Discovering and protecting Venice the city

The souvenir shops and luxury stores give way in Venice’s Cannaregio district in the north of the city to simple residences and cozy restaurants.
The souvenir shops and luxury stores give way in Venice’s Cannaregio district in the north of the city to simple residences and cozy restaurants.

The summer sun had barely risen over Venice’s quiet waterways when the voices started up again.

Blaring in Mandarin Chinese and French from the loudspeakers of cruising tour boats, they told the centuries-old saga of this fabled, once mighty city in a few minutes, as passengers sipped spritzes and took selfies in front of the passing palazzos and cathedrals.

For the rest of the day, the voices would echo throughout this miracle of a city, known as La Serenissima, or the Most Serene One, about once every half an hour until night fell over St. Mark’s Square and the Doge’s Palace. For the dwindling community of Venetians who still live and work in this sprawling maze of walkways and canals, those voices were yet another reminder that their celebrated home was under threat.

When I arrived in Venice last month for a four-day visit, I felt that same rush of anticipation I remembered the first time I saw the New York skyline appear over the New Jersey Turnpike or glimpsed the Great Wall of China through the smog north of Beijing. Venice was a landmark in humanity’s long journey, part of the world’s collective dream. I wanted to live in that dream for a few days and pay my respects.

However, the more I encountered the swarms of photo-taking tourists blocking Venice’s many footbridges and squares, I realized that I was, in fact, part of a larger problem.

This city is undergoing an existential crisis as its once-dominant shipyards, mirror factories and traders have disappeared, to be replaced by a monolithic tourism economy. As the residents in the more visited parts of New Orleans, Rio de Janeiro and Hong Kong can attest to, a neighborhood oversaturated with tourism quickly stops functioning as an organic society. The local stores and restaurants go away, as do the doctor’s offices, schools and auto repair shops. Into their places sprout the same luxury outlets, tchotchke vendors and kitschy restaurants that line the streets of Fisherman’s Wharf, Times Square or Bourbon Street.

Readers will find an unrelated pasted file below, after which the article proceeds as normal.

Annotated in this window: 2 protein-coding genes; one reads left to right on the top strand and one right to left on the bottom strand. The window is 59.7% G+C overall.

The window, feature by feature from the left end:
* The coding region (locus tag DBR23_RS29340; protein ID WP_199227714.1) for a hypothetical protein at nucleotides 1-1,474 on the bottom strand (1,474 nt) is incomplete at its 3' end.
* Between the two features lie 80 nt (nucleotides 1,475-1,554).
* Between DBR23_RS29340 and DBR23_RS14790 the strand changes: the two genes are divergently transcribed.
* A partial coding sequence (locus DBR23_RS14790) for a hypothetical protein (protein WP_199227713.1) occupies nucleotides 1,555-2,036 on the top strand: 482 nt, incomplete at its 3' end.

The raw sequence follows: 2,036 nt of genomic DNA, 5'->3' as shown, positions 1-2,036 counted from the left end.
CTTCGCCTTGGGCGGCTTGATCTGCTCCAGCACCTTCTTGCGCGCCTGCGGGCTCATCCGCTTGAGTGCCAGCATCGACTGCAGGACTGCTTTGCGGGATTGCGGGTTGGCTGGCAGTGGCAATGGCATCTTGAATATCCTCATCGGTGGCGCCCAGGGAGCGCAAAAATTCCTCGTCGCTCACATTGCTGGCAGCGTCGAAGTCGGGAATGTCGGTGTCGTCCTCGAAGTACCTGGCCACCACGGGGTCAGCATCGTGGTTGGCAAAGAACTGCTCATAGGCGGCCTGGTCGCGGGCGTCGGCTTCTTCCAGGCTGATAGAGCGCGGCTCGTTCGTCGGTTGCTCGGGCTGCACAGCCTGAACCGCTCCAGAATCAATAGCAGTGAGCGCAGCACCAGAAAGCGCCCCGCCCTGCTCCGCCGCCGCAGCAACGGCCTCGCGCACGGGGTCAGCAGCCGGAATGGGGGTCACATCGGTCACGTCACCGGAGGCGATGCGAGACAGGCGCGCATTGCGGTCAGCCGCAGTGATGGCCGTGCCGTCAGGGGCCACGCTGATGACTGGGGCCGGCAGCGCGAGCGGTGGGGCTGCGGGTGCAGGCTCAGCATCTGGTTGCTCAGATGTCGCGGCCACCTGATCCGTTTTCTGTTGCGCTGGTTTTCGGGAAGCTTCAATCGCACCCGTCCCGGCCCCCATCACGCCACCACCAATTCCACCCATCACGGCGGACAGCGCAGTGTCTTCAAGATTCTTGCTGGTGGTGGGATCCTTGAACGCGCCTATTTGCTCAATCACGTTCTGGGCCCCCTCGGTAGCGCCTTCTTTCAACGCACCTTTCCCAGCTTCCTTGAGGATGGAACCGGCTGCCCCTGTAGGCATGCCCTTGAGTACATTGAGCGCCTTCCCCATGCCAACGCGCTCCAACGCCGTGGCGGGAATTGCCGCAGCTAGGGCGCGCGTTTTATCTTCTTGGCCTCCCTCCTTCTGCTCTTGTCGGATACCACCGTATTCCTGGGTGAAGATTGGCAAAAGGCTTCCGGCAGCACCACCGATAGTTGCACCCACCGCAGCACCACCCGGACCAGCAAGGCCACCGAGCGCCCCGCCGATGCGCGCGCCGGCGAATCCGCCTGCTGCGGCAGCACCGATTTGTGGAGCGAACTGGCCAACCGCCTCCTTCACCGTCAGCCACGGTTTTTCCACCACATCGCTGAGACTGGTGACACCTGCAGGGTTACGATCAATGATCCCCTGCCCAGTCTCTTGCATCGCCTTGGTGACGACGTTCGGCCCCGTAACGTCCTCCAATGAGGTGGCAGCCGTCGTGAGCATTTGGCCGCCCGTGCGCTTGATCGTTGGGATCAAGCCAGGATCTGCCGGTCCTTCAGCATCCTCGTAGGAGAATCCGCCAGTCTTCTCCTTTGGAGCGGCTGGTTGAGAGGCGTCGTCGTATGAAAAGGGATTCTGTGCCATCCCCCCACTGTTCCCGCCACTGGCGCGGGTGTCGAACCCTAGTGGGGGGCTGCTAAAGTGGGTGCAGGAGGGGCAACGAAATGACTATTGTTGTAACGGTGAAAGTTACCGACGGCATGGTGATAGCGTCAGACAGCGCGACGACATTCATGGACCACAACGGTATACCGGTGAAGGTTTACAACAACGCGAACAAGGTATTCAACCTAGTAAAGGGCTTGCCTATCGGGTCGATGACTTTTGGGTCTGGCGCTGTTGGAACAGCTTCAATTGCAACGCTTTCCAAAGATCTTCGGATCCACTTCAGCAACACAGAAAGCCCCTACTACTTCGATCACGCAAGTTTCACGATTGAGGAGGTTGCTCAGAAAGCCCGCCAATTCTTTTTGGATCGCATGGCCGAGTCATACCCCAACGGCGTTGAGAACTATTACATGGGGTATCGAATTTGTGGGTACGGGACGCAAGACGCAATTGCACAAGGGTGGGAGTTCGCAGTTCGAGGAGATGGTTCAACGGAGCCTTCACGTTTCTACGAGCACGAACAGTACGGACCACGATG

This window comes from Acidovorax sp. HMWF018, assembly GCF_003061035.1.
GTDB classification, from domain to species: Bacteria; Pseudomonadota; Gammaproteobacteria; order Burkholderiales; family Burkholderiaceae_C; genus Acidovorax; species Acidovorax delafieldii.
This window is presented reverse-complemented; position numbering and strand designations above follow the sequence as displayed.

Now imagine that tourism economy taking root in a compact city built on wood pilings surrounded by water, with no other place for residents to move to other than the mainland a mile or so to the north. That’s what you get in Venice, and it’s why the mood of many Venetians I met was one of despair, and an odd nostalgia not only for the past, but for the few scraps of authentic Venice sure to disappear in the near future.

The United Nations Educational, Scientific and Cultural Organization, known as UNESCO, officially recognized the crisis in July when it considered placing Venice on its World Heritage in Danger list. As Salvatore Settis, author of a coming book about Venice’s plight, recently wrote in The New York Times, “Tourism is tearing apart Venice’s social fabric, cohesion and civic culture, growing ever more predatory.” The city houses about 55,000 people, a quarter the number of residents it was built for, with many Venetians leaving for jobs and cheaper rents elsewhere.

That situation raises an uncomfortable question for the well-intentioned visitor: How do you visit this marvel, with all its gilded churches and hidden villas, and not contribute to its Disneyfication? And is there still an “authentic” Venice to see?

I’ll take the last part first, and the answer is yes.

It was easy for me to leave the hordes behind during my visit. I just needed to turn off one of the main streets teeming with stores selling 200-Euro sneakers, cross a footbridge or two and make several unpredictable turns. And there they were, actors in a seemingly everyday drama, blissfully unaware they were being watched, like some endangered species – women hanging wash to dry or the sounds of someone practicing the violin behind shuttered windows or what looked like several generations of a family enjoying an evening meal in their Sunday best, maybe after a confirmation or a birthday.